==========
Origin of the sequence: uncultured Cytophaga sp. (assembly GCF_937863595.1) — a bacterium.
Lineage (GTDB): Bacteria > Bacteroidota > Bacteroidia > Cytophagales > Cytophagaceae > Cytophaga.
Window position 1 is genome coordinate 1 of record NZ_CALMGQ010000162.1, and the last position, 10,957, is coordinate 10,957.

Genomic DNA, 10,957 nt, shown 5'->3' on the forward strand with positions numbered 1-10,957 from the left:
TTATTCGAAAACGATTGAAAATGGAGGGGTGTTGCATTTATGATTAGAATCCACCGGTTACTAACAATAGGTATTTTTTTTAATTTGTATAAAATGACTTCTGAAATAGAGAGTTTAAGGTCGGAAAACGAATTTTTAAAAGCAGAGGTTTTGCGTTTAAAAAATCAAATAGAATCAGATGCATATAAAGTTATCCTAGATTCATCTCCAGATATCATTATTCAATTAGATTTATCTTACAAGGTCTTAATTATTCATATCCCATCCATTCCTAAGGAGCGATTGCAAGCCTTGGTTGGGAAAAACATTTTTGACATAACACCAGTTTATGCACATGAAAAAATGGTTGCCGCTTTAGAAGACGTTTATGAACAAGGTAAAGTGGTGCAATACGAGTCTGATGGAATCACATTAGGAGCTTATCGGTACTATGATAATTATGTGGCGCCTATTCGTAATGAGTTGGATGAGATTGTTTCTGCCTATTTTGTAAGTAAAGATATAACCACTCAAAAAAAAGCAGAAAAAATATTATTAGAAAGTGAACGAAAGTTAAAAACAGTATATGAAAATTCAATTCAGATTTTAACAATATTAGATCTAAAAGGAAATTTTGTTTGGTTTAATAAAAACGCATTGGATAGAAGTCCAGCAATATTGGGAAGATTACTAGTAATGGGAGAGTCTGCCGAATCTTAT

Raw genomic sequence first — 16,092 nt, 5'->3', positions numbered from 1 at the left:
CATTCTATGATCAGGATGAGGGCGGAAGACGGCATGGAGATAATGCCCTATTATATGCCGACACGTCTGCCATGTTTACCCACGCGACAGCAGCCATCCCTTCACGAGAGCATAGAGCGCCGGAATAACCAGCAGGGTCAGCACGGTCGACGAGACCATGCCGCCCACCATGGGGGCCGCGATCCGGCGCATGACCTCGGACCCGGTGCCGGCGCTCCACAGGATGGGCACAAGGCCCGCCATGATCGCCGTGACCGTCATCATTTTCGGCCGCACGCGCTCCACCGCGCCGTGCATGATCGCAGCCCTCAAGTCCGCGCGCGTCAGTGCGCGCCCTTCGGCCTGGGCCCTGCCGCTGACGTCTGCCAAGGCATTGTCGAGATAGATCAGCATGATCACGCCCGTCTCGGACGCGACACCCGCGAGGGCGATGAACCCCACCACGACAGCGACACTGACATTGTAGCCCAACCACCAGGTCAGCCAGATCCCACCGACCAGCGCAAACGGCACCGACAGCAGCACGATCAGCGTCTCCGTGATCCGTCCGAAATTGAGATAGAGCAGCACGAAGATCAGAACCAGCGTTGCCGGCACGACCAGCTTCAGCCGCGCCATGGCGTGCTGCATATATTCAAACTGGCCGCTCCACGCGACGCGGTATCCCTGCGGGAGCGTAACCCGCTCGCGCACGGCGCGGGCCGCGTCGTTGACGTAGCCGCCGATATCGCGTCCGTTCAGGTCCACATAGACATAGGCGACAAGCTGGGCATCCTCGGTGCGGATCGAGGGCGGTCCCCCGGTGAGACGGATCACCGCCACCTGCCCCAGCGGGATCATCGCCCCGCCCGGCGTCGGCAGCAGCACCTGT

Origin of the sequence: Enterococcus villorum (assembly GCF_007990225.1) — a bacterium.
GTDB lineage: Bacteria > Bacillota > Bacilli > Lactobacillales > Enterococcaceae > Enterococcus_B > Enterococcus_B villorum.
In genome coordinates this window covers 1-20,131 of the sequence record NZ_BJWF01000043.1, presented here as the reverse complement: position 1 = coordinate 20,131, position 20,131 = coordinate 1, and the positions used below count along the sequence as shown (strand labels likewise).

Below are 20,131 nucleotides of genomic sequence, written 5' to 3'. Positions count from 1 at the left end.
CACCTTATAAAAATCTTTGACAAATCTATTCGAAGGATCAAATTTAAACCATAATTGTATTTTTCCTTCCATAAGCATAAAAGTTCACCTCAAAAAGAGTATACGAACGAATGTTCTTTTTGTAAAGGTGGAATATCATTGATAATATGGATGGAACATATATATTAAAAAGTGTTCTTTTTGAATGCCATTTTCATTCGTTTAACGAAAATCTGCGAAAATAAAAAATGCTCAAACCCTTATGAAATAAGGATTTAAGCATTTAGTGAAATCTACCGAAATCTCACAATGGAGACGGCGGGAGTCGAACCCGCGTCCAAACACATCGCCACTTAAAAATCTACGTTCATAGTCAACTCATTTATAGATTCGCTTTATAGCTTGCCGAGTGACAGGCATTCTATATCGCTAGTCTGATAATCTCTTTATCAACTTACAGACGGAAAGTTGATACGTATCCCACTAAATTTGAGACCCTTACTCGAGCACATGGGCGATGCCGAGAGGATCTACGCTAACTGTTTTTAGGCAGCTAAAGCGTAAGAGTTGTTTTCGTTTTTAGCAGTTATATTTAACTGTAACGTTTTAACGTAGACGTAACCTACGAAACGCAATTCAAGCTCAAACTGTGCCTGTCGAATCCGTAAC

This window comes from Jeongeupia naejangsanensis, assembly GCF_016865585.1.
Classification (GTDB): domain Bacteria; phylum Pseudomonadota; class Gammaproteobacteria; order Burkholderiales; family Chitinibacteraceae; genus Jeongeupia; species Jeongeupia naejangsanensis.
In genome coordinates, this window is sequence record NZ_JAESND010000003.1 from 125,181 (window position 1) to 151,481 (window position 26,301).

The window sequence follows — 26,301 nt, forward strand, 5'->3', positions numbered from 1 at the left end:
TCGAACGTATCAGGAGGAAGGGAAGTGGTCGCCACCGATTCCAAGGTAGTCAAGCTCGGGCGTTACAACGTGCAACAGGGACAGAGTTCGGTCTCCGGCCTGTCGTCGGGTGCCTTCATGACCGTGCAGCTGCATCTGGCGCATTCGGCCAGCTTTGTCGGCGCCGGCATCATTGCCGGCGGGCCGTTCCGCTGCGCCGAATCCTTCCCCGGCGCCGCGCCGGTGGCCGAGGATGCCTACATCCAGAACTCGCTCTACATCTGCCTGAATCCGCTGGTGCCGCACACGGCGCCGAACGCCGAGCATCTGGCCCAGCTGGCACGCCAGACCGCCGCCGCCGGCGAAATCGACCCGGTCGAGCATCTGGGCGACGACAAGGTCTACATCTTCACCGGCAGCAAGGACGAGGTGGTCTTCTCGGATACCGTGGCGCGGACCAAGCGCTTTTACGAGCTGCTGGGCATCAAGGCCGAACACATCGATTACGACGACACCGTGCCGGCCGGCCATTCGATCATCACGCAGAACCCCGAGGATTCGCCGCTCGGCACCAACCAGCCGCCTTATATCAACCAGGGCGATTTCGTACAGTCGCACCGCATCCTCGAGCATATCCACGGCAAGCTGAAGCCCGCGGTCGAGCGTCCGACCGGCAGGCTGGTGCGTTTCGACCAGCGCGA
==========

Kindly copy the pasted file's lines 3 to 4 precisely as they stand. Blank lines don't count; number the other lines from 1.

Window position 1 is genome coordinate 1 of record NZ_CALMGQ010000162.1, and the last position, 10,957, is coordinate 10,957.

Genomic DNA, 10,957 nt, shown 5'->3' on the forward strand with positions numbered 1-10,957 from the left: